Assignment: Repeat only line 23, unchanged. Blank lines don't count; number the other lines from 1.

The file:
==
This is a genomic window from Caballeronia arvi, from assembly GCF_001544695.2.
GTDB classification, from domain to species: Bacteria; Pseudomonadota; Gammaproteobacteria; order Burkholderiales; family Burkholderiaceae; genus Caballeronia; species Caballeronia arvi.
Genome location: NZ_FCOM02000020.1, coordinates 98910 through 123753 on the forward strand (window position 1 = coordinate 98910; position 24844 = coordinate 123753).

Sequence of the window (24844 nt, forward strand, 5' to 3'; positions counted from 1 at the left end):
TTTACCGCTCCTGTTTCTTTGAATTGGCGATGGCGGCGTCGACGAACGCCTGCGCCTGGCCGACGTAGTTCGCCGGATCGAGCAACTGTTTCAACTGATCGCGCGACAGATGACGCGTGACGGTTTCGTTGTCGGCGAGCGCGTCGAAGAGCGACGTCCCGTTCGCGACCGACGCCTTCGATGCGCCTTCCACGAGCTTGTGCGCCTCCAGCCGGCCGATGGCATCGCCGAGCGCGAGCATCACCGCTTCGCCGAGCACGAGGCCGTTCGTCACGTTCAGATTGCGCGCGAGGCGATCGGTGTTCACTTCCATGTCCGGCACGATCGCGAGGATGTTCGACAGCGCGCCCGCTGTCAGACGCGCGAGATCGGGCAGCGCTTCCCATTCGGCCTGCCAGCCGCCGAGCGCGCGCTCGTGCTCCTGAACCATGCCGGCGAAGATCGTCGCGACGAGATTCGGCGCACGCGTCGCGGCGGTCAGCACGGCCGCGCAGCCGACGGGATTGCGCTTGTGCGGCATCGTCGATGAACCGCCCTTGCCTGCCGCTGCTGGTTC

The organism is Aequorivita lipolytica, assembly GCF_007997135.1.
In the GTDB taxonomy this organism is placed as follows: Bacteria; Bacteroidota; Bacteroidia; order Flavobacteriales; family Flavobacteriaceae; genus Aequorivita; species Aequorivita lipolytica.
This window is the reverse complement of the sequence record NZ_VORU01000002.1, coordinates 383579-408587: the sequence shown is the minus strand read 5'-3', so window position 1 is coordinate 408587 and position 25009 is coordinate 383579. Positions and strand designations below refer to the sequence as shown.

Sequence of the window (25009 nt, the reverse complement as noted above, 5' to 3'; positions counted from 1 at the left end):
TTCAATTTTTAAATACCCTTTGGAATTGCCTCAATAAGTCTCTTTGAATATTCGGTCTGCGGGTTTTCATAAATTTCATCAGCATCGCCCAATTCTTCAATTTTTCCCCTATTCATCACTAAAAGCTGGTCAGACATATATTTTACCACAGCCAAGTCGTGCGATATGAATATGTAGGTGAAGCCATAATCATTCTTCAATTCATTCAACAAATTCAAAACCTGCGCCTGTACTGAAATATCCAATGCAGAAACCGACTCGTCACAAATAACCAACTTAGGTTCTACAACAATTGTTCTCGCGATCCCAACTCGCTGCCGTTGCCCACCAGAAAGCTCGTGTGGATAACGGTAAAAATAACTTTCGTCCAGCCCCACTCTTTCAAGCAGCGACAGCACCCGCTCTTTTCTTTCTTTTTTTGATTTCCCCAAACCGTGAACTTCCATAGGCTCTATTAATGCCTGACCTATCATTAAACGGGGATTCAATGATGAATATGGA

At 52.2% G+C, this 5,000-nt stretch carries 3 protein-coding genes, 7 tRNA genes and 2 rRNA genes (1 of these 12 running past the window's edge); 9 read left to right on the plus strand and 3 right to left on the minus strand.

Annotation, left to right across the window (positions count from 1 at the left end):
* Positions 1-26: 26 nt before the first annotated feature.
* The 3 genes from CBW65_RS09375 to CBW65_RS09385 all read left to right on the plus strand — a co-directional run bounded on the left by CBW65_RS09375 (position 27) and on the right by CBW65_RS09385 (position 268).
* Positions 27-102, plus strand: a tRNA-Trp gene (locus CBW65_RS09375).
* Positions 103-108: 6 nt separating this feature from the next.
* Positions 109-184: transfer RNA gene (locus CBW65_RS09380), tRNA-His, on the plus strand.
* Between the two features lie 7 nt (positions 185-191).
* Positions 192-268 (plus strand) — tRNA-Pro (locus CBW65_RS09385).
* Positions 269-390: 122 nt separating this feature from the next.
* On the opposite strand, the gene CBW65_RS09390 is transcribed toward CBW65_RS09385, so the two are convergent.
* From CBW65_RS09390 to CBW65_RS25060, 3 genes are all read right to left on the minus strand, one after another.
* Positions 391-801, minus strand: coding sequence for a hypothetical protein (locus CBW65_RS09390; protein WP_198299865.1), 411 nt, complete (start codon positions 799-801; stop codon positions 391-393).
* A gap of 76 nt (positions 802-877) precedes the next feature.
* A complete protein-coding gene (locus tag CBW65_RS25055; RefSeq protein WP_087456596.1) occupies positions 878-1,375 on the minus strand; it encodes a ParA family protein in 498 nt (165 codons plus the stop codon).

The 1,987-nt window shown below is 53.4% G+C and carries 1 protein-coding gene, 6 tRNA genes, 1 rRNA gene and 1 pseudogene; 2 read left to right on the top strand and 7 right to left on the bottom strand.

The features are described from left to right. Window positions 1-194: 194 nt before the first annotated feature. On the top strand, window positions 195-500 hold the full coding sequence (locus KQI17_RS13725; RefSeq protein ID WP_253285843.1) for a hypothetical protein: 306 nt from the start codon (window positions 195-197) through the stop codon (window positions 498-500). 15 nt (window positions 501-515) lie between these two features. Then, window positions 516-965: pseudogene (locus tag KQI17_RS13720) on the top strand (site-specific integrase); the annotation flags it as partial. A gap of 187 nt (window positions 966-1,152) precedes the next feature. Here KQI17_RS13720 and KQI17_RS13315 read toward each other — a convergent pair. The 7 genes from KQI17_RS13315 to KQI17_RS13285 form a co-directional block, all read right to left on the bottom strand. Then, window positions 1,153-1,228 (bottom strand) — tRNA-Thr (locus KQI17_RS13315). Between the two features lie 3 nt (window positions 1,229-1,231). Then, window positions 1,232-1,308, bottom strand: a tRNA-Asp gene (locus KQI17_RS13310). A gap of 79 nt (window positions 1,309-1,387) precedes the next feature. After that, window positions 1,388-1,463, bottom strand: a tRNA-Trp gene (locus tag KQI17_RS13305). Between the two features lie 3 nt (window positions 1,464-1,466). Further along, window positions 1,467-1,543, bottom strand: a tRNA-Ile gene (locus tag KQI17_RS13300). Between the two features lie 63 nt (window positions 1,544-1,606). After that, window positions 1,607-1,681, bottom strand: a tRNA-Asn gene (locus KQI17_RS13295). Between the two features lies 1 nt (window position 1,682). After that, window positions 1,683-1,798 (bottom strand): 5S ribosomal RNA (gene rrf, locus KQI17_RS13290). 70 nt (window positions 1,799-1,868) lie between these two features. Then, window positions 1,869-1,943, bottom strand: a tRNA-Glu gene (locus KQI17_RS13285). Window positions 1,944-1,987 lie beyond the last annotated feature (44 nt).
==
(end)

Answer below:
* Positions 391-801, minus strand: coding sequence for a hypothetical protein (locus CBW65_RS09390; protein WP_198299865.1), 411 nt, complete (start codon positions 799-801; stop codon positions 391-393).